Ministers’ Housing Allowance Update

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As we blogged about, a Wisconsin judge ruled that the ministers’ housing allowance tax break, which allows church workers to shelter up to half of their salary by classifying it as a housing allowance, is unconstitutional.  At the time, it wasn’t clear when or how the ruling would go into effect.  We have a little more clarity about that now, though it’s possible that the tax reform measures Congress is considering might make the whole issue moot.

First of all, the ruling is stayed pending a decision by the U.S. Court of Appeals.  It may then go to the Supreme Court.  Here is legal expert Richard R. Hammar’s advice of what to do in the meantime:

Churches should continue to designate housing allowances for their ministers for 2018 and future years until the housing allowance is conclusively declared unconstitutional by the appeals court or the Supreme Court, and in the case of a ruling by the appeals court is applied nationally by the IRS.

But ministers should understand that claiming a housing allowance exclusion while this litigation is pending poses a risk that the exclusion may be disallowed and an amended tax return will need to be filed. Ministers should be prepared for this outcome, though it is unlikely that the housing allowance will be declared unconstitutional retroactively. Again, be alert to future developments.

He also observes that the ruling does not apply to parsonages, just to churches that offer a monetary allowance (a portion of the salary) in place of a parsonage.

Another legal expert on the issue, Edward A. Zelinsky, describes the argument that will be made in the appeals:

The parsonage allowance controversy will proceed from Judge Crabb’s trial court to the US Court of Appeals and, perhaps, the US Supreme Court. In these courts, an alternative vantage will be pressed. In another Supreme Court decision, Walz v. Commissioner, Chief Justice Burger condoned for himself and five of his colleagues “permissible state accommodation” “to avoid excessive entanglement” of government and religious institutions. On these entanglement-avoiding grounds, Walz upheld against the constitutional challenge of New York’s property tax exemption for religious properties.  From this perspective (embraced by three justices dissenting in Texas Monthly), the income tax exclusion created for parsonage allowances by Section 107(2) is a constitutionally reasonable accommodation between church and state to avoid entanglement between them.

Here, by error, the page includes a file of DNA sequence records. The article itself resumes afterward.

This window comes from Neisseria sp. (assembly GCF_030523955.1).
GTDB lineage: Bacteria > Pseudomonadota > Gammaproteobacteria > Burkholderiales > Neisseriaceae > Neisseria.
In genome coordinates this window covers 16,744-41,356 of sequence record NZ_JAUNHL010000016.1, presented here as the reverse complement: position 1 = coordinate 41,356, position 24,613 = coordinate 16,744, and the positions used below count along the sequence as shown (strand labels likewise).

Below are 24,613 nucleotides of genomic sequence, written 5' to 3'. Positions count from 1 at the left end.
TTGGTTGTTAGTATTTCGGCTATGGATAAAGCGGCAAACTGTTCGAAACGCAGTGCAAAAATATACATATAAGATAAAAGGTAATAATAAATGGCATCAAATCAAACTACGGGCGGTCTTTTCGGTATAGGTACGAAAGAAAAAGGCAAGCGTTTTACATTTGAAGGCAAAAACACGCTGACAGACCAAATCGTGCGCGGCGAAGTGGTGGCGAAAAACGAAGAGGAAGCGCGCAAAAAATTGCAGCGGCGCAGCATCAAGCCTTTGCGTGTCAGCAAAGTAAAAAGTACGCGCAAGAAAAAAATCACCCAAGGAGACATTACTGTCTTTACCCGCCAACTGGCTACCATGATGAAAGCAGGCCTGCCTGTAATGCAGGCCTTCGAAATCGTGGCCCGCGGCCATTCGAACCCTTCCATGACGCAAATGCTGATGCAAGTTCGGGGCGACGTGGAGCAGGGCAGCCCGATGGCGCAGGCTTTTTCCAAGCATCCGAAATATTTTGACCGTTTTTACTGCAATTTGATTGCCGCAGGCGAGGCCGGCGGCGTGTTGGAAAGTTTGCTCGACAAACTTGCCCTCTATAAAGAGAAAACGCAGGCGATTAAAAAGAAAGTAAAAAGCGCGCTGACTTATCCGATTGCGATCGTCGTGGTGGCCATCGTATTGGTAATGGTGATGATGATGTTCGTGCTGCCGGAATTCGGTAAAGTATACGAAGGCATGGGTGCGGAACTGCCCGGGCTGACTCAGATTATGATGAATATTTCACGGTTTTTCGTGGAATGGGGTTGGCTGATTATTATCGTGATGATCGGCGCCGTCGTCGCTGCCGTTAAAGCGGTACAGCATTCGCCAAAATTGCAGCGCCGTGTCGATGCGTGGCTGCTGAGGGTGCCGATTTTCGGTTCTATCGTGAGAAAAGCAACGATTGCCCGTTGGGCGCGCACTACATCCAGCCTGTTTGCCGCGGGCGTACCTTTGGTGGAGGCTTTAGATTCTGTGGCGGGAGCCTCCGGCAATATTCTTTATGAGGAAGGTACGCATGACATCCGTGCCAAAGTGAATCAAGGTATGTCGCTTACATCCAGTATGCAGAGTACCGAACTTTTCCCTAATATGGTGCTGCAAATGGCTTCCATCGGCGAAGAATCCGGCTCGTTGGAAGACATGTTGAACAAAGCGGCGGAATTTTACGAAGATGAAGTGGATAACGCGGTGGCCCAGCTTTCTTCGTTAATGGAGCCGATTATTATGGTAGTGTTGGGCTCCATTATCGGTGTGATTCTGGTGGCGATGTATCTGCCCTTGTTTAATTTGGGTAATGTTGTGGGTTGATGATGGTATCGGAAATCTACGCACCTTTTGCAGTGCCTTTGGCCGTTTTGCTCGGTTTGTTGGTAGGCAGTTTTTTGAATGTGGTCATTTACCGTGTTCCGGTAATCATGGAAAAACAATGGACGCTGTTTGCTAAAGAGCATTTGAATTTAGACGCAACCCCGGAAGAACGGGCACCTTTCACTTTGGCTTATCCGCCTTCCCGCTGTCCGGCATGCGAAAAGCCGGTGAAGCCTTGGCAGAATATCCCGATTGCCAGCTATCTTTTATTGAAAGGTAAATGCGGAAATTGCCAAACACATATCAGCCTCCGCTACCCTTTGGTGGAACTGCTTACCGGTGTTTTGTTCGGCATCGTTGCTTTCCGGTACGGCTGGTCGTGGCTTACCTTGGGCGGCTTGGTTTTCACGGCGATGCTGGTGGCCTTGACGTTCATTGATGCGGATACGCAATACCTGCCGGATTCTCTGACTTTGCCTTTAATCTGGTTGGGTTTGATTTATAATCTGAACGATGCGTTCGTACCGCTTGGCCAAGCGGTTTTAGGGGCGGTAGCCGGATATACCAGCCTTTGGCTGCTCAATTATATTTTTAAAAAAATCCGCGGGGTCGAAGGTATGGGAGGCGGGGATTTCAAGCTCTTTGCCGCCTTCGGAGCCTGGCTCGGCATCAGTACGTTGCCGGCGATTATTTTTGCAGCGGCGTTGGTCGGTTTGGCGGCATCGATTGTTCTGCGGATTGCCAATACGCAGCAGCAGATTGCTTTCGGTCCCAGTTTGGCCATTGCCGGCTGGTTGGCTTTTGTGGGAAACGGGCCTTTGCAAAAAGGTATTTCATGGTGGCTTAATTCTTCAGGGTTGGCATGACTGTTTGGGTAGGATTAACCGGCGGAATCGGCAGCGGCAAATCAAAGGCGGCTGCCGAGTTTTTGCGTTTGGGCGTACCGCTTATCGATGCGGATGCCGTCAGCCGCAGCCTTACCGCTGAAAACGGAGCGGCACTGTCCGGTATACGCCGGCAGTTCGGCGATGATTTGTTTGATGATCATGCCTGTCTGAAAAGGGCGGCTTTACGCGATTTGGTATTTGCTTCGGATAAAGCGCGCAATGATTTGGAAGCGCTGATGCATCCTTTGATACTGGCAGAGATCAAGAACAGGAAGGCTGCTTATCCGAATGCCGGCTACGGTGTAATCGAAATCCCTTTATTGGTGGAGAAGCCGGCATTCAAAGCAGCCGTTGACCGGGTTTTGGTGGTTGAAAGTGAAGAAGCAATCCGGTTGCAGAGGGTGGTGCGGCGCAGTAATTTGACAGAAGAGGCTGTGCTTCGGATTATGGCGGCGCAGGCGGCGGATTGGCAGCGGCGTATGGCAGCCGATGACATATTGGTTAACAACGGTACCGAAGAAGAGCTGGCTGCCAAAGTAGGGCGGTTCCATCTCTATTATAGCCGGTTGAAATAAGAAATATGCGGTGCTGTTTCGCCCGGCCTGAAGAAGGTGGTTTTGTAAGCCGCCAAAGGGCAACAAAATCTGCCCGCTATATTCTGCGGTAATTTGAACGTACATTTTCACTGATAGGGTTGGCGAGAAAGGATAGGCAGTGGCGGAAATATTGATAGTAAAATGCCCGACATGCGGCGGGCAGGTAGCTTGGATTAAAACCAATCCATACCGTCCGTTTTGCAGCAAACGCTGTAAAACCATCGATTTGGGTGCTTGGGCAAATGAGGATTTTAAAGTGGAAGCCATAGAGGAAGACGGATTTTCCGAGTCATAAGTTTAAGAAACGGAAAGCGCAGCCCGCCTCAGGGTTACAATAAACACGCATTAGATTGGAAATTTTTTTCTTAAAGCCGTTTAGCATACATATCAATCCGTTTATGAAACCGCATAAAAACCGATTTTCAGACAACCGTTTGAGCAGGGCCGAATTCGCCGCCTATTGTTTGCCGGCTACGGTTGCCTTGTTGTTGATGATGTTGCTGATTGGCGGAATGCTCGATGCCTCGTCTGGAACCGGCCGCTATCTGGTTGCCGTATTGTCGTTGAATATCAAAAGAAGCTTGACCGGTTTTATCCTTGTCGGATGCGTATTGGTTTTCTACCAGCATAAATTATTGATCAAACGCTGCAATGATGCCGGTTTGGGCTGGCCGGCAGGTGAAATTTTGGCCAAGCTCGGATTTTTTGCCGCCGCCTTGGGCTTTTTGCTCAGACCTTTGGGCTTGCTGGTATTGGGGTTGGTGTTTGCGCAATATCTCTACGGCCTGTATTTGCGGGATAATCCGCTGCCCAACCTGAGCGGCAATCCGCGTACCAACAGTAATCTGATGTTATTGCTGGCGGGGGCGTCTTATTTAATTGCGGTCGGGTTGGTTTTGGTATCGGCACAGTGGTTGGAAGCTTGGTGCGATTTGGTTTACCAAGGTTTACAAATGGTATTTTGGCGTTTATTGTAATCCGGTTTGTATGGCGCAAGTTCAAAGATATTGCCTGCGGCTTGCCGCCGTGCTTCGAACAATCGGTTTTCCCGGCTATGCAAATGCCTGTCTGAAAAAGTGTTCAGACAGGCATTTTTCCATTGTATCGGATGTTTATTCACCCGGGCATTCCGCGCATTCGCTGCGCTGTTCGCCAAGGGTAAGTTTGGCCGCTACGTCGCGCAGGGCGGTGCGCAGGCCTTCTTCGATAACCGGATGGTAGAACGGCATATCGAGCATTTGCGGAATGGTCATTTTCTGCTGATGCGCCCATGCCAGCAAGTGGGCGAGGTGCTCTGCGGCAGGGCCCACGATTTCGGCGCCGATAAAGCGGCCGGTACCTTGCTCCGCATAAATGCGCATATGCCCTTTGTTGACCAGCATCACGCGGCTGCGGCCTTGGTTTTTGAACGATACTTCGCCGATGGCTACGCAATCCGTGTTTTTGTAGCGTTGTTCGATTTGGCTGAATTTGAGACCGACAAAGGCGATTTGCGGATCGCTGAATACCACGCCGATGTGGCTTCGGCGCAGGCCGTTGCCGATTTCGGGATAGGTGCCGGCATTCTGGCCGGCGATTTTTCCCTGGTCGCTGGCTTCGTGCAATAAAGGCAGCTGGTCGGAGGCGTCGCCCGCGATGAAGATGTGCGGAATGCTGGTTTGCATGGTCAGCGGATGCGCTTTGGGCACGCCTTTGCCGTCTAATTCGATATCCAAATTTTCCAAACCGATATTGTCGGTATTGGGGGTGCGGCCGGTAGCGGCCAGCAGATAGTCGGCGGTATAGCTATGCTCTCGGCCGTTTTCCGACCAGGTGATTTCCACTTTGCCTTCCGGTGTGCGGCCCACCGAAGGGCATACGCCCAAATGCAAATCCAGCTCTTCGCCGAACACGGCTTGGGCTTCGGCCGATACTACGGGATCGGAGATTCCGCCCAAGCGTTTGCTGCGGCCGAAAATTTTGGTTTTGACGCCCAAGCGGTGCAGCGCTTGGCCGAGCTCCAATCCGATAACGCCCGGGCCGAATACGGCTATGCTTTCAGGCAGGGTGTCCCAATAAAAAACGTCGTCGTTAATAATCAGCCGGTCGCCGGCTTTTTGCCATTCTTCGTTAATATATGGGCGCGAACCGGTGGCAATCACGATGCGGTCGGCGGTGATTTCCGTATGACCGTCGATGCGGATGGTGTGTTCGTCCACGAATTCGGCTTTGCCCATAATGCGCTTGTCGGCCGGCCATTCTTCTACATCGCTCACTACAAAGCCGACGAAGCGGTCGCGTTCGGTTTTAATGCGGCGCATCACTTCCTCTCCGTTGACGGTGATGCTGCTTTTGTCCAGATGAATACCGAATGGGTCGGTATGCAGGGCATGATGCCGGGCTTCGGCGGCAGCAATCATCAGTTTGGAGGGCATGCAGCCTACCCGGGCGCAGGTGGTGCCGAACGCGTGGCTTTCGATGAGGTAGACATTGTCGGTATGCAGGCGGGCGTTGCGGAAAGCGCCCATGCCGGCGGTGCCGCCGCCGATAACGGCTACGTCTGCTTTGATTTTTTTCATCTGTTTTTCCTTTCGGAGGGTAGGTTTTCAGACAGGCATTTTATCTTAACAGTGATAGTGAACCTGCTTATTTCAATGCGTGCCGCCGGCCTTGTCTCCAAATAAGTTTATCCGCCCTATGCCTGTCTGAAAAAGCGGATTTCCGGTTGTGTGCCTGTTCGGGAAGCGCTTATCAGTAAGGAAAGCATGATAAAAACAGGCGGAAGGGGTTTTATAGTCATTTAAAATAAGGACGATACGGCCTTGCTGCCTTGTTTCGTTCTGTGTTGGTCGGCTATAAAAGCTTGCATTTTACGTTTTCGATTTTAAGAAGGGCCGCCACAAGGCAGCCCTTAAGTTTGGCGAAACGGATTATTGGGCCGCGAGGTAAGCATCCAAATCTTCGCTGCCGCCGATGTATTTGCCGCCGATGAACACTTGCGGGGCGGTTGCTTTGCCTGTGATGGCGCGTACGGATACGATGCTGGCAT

My conclusion (rejected by Judge Crabb) is that Section 107(2) survives constitutional challenge under Walz and that opinion’s approval of religious tax exemptions to minimize church-state entanglement. The income tax exclusion created by Section 107(2) for clerical housing allowances is a plausible (though not compelled) means of reducing the church-state entanglement inherent in taxing religious institutions and actors.

Of course, as virtually all tax deductions are up for grabs in the tax reform bill being worked out in Congress, the benefit might disappear with all the rest.

But if pastors and other church workers are no longer able to shelter half of their salary from the tax collectors, they will take a substantial hit on their income.  Congregations, as they are able, should make up for that.

Photo, “Preaching in Church” by Petr Kratochvil via http://www.publicdomainpictures.net/view-image.php?image=9807&picture=preaching-in-church, CC0, Public Domain

 

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